Sermon – January 18 2015
2nd Sunday after Epiphany
By Roland Legge
1 Samuel 3:1-10 (11-20) Psalm 139:1-6, 13-18 1 Corinthians 6:12-20 John 1:43-51
God calls the people we least expect! Can you imagine being Samuel waking up in the night to this voice calling his name? Now there is old Eli who recognizes this voice as that of God. This must have been challenging for Eli because why would God talk to Samuel rather than him. The miracle is that Eli was able to humble himself by encouraging Samuel to answer.
Then there is Nathaniel with his poor opinion of people from Nazareth. So what was it that convinced him that Jesus was worth paying attention to even though he came from the backwaters called Nazareth?
When you think of it Paul was also a very unlikely follower of Jesus because at one point in his life he was one of Christianity’s greatest enemies. He did everything he could to make life difficult for the Christians. Then one day on the Damascus Road he has a radical turn around and becomes a follower and proselytizer for Jesus.
I think we can blame all these conversions on the Holy Spirit! These people had their lives totally turned around. They were all able to feel the presence of God in their physical and spiritual selves in such a powerful way they could not continue to live in their old ways of fear and greed. How has your life been turned around?
I want to focus on the Epistle because it talks of what for me is so important. Paul was calling on his people to use their bodies for the transformation of the world. He calls on his followers to treat their own bodies with respect and dignity and do the same to others. In essence Paul was describing how God becomes incarnate in each of us every day. How God loves to live in every cell of our bodies. Did you know that Christianity is one of the few religions that believes that God became incarnate in a human being? I go even further and say that God seeks to become one of us each day. This is not just a spiritual concept! It is about all of us especially our physical bodies.
Most of us have grown up in the Church that has not been comfortable with our human bodies. We, that is the Church and Society, have come up with all sorts of rules, taboos and destructive theology that has divided us up into two beings a that we are intended to treat our bodies as temples. Our bodies were created in the image of God. In the book of Genesis we are reminded that God was pleased with what God had created.
How do you feel about your own body? No one is perfect! No one has a perfect body because each body is unique. I have struggled with my body image for years. I am certainly not the image of stereotypical strong man. I have too often feared my own body. I keep worrying about what could go wrong. But if you think about it our bodies are amazing miracles. It is amazing that our bodies work well most of the time and especially when we are taking care of them. It is amazing how often, other parts of the body, will make up for a part that is not working well. We are truly blessed.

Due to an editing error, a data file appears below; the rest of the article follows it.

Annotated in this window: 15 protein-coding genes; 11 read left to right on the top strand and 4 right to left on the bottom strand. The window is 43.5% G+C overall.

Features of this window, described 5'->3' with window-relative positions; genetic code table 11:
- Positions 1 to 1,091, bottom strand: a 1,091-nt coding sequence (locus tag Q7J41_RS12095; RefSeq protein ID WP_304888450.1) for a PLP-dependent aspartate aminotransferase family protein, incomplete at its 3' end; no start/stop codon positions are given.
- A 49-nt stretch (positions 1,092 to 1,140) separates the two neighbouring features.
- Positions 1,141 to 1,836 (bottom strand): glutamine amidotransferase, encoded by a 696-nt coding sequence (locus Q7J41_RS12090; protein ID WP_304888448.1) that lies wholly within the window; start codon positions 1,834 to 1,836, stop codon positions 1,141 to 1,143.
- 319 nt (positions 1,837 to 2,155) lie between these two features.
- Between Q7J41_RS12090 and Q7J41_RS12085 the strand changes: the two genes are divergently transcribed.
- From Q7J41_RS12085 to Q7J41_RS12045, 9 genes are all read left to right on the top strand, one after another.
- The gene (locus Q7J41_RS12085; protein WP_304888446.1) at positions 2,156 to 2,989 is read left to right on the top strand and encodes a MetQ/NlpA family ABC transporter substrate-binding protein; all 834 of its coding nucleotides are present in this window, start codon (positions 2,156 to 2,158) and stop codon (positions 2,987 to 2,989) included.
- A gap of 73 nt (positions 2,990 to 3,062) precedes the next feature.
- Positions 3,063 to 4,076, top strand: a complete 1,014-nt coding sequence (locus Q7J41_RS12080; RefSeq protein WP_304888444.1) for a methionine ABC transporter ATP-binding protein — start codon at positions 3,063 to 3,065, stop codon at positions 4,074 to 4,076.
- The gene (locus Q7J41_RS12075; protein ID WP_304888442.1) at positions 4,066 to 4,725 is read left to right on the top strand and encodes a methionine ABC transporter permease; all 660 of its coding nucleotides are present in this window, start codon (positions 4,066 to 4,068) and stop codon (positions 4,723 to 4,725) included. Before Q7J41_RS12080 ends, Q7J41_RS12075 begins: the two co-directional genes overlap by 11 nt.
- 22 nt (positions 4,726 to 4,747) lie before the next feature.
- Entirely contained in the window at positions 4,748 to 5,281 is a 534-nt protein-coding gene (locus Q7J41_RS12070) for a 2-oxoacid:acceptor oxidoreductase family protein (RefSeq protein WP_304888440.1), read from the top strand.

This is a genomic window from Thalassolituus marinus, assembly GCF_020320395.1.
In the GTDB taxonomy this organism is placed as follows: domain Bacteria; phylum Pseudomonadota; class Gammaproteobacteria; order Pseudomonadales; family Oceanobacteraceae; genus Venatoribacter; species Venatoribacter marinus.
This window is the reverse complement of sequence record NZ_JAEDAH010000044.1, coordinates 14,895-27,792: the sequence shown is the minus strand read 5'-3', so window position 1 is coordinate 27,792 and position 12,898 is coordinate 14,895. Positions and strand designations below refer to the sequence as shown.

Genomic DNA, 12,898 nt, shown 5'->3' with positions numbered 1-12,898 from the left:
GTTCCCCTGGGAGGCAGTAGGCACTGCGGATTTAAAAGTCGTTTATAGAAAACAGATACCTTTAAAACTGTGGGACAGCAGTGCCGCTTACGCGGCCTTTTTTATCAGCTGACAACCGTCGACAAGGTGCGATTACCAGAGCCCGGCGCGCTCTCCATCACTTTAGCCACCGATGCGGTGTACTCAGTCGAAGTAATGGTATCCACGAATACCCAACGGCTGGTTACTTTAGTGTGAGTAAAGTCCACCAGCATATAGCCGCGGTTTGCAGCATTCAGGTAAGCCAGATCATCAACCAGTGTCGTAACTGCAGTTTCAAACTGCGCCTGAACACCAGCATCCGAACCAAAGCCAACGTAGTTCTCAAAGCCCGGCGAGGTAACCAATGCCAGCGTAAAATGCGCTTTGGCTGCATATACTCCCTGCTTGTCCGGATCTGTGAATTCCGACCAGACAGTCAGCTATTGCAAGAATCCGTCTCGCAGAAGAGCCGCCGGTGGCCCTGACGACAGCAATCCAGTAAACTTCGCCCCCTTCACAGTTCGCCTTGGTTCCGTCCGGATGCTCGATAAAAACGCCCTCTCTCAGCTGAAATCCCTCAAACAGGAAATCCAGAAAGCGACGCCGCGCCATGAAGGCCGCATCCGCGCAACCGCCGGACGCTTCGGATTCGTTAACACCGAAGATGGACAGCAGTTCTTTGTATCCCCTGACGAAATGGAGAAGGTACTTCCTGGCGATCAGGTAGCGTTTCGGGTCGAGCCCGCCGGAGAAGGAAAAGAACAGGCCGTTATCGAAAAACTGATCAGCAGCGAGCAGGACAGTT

I believe Jesus came into the world to help us live fully in our human physical life here on planet earth. I don’t think Jesus was concerned about the afterlife. He wants us to live the best we can during our earthly life. He wants us to use our bodies for the building up of the Kindom of God. He wants us to enjoy the incredible gift of being blessed with a human body that allows us to fully experience the world through sight, smell, touch and thought.
Also I believe that the Spirit desires us to enjoy being sexual beings. Meaning thus that God intends for us to experience the world and each other through our bodies. To remain being fully human we need gentle touch to remind us that we are part of something much greater. Then when we give ourselves fully to another person it becomes a sacred act that radiates the love of God. I appreciate what Rohr says about the Catholic Theological Society’s 1979 Study on Human Sexuality.
The Catholic Theological Society’s 1979 Study Human Sexuality summarized it rather well when stated that our sexual action must aim to be “self-liberating, other-enriching, honest, faithful, socially responsible, life-serving, and joyous.” That is certainly the task and journey of a lifetime, but it is no more or less than what Jesus said when he taught the greatest commandment of love of God and love of neighbour. The two loves “resemble” (Matthews 22:39) one another. They are each the school of the other. We will learn how to be properly sexual as we understand the properly passionate relationship that God has with us. And we will learn to be properly spiritual as we come to understand the true character of human longing and affection.
When we can openly talk about sexuality in church we will have come a long way.
I hope we can learn to value our bodies more. I hope we will stop trying to separate our personhood in to the physical and spiritual. We are all interconnected. Each of us are a weaving together of all our physical and spiritual qualities. They cannot be separated!
I invite you this week to intentionally be aware of your amazing body and how you feel blessed to live in it. What are you thankful for?
When we feel so blessed by our bodies we cannot help but want to take better care of ourselves and to encourage others to do the same with their own bodies. This all must happen to heal the world.